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audiobooks Horror Science Fiction

At the Mountains of Madness by H.P. Lovecraft (Story Thoughts)

I was wide awake around 3am last night and looking for something to read on my phone that was short and GrimDarkTober appropriate. Hummm.  Not that I don’t have an entire library on my phone, but I started thinking about Poe which eventually led me to At the Mountains of Madness via the Project Gutenberg website. Originally published in three parts in 1936 in Astounding Stories magazine, this is one of the first chronological stories featuring certain Lovecraftian entities.  I guess it’s also in line with my sort of consistent sci-fi on Saturday posts too.

Here’s a little synopsis from GoodReads:

Long acknowledged as a master of nightmarish vision, H.P. Lovecraft established the genuineness and dignity of his own pioneering fiction in 1931 with his quintessential work of supernatural horror, At the Mountains of Madness. The deliberately told and increasingly chilling recollection of an Antarctic expedition’s uncanny discoveries –and their encounter with an untold menace in the ruins of a lost civilization–is a milestone of macabre literature

Can’t go wrong with a little cosmic horror, right?  Well, this one was a mixed bag for me.  On one hand, I wish the novella had been a 15 page short story (it was somewhere around idk 130 pages)?  On the other hand, the weird parts are SO blessedly weird that it’s oddly endearing.

The things I think are important to know about Lovecraft are that 1) he actually was afraid of the cold and didn’t react to it well, and 2) most of his stories are connected in some way.  At the Mountains of Madness is the first of his stories in which The Old Ones are mentioned, plus he’s talking about the Cult of Cthulhu and The Necronomicon, as well as references to other stories.  I’d maybe like to re read some of the stories in order but man, ugh.

So… Ok.  It’s a great concept.  One disastrous and terrible expedition to Antarctica prompts the survivor to try to dissuade another team from going.  All things considered, the novella managed to put me to sleep because a girl can only take so much geology and archaeology in one story.  It was so slow to get to anything even remotely interesting, which I considered the discovery of the aliens.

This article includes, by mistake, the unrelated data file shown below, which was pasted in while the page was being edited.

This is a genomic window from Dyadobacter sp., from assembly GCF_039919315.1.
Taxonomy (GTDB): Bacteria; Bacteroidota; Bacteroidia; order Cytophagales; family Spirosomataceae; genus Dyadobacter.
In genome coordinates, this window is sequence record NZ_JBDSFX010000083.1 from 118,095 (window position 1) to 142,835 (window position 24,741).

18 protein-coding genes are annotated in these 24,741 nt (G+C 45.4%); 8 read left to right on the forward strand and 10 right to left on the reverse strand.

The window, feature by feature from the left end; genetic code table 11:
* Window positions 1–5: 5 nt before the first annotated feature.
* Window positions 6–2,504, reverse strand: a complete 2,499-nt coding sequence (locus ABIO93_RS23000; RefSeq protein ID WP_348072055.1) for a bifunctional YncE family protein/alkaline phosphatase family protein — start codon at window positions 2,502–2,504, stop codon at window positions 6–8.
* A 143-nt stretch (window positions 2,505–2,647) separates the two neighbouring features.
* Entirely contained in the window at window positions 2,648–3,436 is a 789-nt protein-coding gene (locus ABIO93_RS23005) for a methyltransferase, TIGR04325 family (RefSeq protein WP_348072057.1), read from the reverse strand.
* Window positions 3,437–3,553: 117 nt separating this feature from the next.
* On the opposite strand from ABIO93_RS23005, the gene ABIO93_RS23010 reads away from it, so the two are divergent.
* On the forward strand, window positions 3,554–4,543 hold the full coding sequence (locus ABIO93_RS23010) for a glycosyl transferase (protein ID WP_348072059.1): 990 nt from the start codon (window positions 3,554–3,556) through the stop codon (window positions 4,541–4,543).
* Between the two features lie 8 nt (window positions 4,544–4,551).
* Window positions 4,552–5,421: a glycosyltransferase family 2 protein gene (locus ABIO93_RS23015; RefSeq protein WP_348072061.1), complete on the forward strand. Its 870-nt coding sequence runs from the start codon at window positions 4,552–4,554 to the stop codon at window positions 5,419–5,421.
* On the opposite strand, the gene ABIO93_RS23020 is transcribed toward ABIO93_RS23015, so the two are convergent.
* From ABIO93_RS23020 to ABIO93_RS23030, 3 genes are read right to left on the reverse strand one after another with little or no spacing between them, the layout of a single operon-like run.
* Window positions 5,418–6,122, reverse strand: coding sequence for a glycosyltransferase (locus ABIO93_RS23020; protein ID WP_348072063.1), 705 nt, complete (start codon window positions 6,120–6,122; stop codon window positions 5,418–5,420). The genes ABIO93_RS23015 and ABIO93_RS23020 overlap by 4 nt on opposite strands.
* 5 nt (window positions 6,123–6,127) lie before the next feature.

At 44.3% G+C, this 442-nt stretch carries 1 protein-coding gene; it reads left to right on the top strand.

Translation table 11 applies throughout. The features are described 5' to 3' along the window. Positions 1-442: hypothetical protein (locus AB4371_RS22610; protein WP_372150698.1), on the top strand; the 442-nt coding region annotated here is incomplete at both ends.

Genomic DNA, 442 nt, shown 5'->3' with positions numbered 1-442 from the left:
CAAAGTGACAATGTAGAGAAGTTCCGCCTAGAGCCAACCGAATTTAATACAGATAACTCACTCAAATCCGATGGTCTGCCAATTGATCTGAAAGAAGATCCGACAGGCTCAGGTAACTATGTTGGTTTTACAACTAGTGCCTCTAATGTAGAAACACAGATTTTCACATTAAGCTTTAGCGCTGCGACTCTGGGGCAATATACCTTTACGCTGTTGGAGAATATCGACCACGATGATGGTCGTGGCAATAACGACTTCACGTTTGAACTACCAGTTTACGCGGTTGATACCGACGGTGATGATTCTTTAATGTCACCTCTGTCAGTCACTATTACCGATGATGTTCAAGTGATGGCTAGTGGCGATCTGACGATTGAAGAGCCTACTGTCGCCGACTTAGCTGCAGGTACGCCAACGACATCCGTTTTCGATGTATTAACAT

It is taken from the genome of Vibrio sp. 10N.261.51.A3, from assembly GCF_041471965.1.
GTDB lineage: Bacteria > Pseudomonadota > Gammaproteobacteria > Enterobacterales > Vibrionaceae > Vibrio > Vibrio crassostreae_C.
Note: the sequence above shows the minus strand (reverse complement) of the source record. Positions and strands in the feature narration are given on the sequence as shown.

Oh, the aliens! They’ve got heads, respiratory systems, tentacles, but they’re obviously vegetables.  They came about 100 million years ago when Antarctica was a jungle (book logic) and obviously couldn’t possibly be a threat.  It was interesting to learn about them (through statues and art because they can draw with tentacles, obviously).  Like I said, blessedly weird. The history of the Elder Ones vs the Shoggoth was probably the high point since to this day, it’s the most bizarre creation story I’ve ever read.  What gives that someone so full of such wild ideas can be such a dull writer?

“It is absolutely necessary, for the peace and safety of mankind, that some of earth’s dark, dead corners and unplumbed depths be let alone; lest sleeping abnormalities wake to resurgent life, and blasphemously surviving nightmares squirm and splash out of their black lairs to newer and wider conquests.”

Well…. Yeah obviously they should be left alone, but for the sake of the story not being three pages long, better dissect it immediately 

Towards the end when we are trying to build suspense, what the actual heck was Lovecraft’s fixation on the stupid penguins? I’m trying to learn about bodies and terror and the big bad guy in the cave, not the stupid penguins.  Also a little architecture is always cool but there was so. Much. Architecture.  Yes I get it, there are arches and cartouches (I know what this means now) in quantity, moving on. More book logic was that since they took four hours to walk into the cave, photographing and drawing everything, it would obviously take them even longer to straight backtrack in a hurry……right? Right!? I’m sorry I just can’t with this.

Unfortunately (or fortunately)? the novella would have been only 20 pages long if Lovecraft didn’t describe every angle of the sun and keep the characters pushing forward despite cosmic horror and certain death. Oh hey, the cave is too dark and obviously something tore these men and dogs apart. Nope.  Too short, have to send them forward.

Not going to lie I wouldn’t have finished it if I didn’t find an audiobook, of which I listened to the last three hours today.  I found a copy narrated by William Roberts by Naxos Audio, which was still honestly boring as hell but it sounded like a radio broadcast and fit the story well.  I would recommend that style in case anyone wants to tune out the truly droll parts.

Overall … I’m like ok, I definitely would stay the hell away from Antarctica if I heard this account.  That was the whole point of the story: the narrator was trying to scare off a future exploration expedition. He did succeed.  I liked it and love weird things, plus certain parts were definitely suspenseful, but it was just too long and repetitive and mostly boring for me to love At the Mountains of Madness.  I’m going with ⭐⭐⭐ but I do think sci-fi and classic fans should read this one!